Saturn’s Moon Enceladus May Have the Missing Component For Life, New Study Finds

Source: NASA/JPL-Caltech

According to a recent study, the water underneath Saturn’s moon Enceladus may be filled in phosphorus, a key feature of life as we know it. That could solve long-standing quests about the Universe, as well.

The biochemistry of life depends critically on phosphorus. It works with sugars, for example, to give DNA a backbone that connects the double helix’s four nucleobases.

Read out below all the intriguing details about Enceladus.

What Does Enceladus Hide?

Jihua Hao led the new study, a senior research scientist at the University of Science and Technology of China, and Christopher Glein, the study co-author and a senior research scientist at the Southwest Research Institute in San Antonio.

Hao and Glein’s team recreated how phosphorus-rich minerals called phosphates dissolve into the ocean from the stony core of Enceladus using novel models based on the most recent data. What they found is genuinely intriguing.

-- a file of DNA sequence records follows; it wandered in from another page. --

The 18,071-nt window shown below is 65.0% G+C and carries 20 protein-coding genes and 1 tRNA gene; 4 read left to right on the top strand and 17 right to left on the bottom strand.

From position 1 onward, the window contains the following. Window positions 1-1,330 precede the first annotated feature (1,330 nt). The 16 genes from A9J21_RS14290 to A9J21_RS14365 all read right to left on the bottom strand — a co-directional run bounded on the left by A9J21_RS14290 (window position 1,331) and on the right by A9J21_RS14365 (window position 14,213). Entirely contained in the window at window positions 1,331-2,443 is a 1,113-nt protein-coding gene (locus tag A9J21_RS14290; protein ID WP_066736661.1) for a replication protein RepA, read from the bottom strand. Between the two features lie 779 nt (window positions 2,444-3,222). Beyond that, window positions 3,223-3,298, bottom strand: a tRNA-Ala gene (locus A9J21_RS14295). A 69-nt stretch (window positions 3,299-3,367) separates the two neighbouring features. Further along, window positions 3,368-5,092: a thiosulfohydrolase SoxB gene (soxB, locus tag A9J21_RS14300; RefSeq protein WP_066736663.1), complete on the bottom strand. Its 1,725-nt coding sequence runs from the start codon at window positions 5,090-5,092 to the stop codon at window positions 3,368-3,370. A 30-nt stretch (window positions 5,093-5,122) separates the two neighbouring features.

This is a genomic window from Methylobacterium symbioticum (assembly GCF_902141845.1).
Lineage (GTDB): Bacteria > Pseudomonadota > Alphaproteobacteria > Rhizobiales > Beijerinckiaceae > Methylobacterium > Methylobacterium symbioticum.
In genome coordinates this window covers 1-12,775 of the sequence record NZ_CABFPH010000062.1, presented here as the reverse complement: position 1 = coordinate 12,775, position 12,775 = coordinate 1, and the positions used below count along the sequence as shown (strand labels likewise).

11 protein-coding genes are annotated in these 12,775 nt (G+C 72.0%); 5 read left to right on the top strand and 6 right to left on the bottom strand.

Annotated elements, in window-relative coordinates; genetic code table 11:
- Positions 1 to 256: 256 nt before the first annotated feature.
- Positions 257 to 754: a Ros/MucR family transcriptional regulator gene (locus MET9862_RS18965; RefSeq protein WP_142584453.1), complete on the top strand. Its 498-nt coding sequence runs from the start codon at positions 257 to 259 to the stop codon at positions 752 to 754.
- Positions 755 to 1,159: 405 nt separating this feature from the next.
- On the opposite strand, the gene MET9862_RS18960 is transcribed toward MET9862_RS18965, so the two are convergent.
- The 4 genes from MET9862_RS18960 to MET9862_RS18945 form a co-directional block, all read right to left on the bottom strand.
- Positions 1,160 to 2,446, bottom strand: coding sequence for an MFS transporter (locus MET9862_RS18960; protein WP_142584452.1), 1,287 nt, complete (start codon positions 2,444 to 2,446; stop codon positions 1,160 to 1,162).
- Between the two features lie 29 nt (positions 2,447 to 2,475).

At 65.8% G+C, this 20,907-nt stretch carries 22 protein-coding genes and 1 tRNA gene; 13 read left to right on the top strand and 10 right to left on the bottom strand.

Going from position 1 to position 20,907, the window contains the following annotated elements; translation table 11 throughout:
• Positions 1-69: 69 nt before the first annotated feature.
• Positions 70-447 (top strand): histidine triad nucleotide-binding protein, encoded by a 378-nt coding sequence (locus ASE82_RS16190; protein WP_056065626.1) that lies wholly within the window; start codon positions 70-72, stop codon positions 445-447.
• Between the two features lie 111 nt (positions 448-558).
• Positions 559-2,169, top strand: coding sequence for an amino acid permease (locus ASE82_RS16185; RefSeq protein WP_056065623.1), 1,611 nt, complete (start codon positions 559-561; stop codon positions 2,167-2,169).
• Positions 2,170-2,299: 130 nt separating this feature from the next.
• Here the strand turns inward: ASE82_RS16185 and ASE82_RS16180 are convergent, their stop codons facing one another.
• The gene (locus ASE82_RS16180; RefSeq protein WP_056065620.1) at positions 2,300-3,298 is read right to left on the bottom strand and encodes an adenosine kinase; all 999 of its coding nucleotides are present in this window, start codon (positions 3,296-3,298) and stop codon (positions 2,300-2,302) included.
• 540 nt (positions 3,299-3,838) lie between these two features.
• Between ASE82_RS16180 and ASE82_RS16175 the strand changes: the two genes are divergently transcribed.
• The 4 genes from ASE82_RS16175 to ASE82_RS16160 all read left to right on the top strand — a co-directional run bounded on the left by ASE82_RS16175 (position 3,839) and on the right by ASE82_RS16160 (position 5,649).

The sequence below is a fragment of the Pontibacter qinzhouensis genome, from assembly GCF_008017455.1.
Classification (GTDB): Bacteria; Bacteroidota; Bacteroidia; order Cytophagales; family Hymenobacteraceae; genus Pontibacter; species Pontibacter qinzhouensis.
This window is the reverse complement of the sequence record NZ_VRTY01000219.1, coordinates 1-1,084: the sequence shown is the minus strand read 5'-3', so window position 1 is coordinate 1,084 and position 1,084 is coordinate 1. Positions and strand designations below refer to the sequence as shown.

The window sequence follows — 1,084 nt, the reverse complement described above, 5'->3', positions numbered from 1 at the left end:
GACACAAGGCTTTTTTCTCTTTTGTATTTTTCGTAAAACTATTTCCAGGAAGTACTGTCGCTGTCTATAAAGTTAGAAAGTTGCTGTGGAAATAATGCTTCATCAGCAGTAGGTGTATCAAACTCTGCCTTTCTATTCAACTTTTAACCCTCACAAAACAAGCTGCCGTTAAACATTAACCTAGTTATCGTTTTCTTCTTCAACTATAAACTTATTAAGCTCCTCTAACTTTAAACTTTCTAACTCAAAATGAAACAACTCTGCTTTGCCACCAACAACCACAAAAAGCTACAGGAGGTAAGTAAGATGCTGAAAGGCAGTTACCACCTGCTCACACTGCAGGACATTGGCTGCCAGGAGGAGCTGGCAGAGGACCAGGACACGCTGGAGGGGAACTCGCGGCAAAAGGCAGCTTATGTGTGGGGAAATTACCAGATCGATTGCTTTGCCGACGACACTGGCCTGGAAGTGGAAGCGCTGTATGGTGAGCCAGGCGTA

“While the bio-essential element phosphorus has yet to be identified directly, our team discovered evidence for its availability in the ocean beneath the moon’s icy crust,” stated Glein.

The researchers discovered that the dissolving rate of a mineral known as orthophosphate was significantly faster than previously thought, enabling it to fill the ocean with a level high enough to support life in just tens of thousands of years. And there’s more.

Ocean water contains bicarbonates, whose chemical characteristics make it possible for phosphates to build in the ocean, which is one reason this high concentration is feasible. That’s quite impressive! Check out below an inner cross-section of Enceladus demonstrating how phosphorus-rich materials may break down into orthophosphate, which might be spewed into space by the geysers but also nourish the ocean:

Source: SwRI

However, as great as the new study could be, scientists still have a lot to work on because the results are only a hypothesis; in order to confirm that phosphorus is present in the ocean of Enceladus, a follow-up mission would need to actually locate orthophosphate or another phosphorus-derived mineral in the water geysers that frequently erupt from the moon.

Georgia Nica
Writing was, and still is, my first passion. I love all that cool stuff about science and technology. I'll try my best to bring you the latest news every day.